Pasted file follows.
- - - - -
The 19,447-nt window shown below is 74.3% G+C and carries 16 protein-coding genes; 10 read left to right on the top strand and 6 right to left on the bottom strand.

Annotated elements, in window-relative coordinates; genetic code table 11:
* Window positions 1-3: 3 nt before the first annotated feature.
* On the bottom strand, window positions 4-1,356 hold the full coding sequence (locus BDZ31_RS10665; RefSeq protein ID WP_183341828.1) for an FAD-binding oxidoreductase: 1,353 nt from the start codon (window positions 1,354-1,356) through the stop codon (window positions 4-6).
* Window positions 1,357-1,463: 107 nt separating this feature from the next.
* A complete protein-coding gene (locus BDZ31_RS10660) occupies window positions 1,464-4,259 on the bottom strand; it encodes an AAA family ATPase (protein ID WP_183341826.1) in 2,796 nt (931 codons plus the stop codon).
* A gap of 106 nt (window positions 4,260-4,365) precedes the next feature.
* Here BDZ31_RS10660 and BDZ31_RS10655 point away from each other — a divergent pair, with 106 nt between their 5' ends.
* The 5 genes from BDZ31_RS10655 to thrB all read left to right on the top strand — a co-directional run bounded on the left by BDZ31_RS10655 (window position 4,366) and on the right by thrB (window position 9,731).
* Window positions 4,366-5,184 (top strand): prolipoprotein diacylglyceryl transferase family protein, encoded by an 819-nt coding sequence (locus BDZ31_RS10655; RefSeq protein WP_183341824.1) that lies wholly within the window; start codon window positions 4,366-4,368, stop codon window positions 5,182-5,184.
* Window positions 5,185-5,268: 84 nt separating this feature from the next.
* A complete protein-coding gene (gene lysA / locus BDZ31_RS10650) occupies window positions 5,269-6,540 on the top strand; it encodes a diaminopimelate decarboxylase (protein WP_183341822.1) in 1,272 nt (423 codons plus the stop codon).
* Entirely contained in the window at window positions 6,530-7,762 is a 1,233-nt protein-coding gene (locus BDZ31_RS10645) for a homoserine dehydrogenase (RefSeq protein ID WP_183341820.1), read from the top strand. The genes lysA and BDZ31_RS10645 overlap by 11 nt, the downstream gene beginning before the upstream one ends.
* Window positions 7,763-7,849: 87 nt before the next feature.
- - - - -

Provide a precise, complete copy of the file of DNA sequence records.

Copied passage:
The 19,447-nt window shown below is 74.3% G+C and carries 16 protein-coding genes; 10 read left to right on the top strand and 6 right to left on the bottom strand.

Annotated elements, in window-relative coordinates; genetic code table 11:
* Window positions 1-3: 3 nt before the first annotated feature.
* On the bottom strand, window positions 4-1,356 hold the full coding sequence (locus BDZ31_RS10665; RefSeq protein ID WP_183341828.1) for an FAD-binding oxidoreductase: 1,353 nt from the start codon (window positions 1,354-1,356) through the stop codon (window positions 4-6).
* Window positions 1,357-1,463: 107 nt separating this feature from the next.
* A complete protein-coding gene (locus BDZ31_RS10660) occupies window positions 1,464-4,259 on the bottom strand; it encodes an AAA family ATPase (protein ID WP_183341826.1) in 2,796 nt (931 codons plus the stop codon).
* A gap of 106 nt (window positions 4,260-4,365) precedes the next feature.
* Here BDZ31_RS10660 and BDZ31_RS10655 point away from each other — a divergent pair, with 106 nt between their 5' ends.
* The 5 genes from BDZ31_RS10655 to thrB all read left to right on the top strand — a co-directional run bounded on the left by BDZ31_RS10655 (window position 4,366) and on the right by thrB (window position 9,731).
* Window positions 4,366-5,184 (top strand): prolipoprotein diacylglyceryl transferase family protein, encoded by an 819-nt coding sequence (locus BDZ31_RS10655; RefSeq protein WP_183341824.1) that lies wholly within the window; start codon window positions 4,366-4,368, stop codon window positions 5,182-5,184.
* Window positions 5,185-5,268: 84 nt separating this feature from the next.
* A complete protein-coding gene (gene lysA / locus BDZ31_RS10650) occupies window positions 5,269-6,540 on the top strand; it encodes a diaminopimelate decarboxylase (protein WP_183341822.1) in 1,272 nt (423 codons plus the stop codon).
* Entirely contained in the window at window positions 6,530-7,762 is a 1,233-nt protein-coding gene (locus BDZ31_RS10645) for a homoserine dehydrogenase (RefSeq protein ID WP_183341820.1), read from the top strand. The genes lysA and BDZ31_RS10645 overlap by 11 nt, the downstream gene beginning before the upstream one ends.
* Window positions 7,763-7,849: 87 nt before the next feature.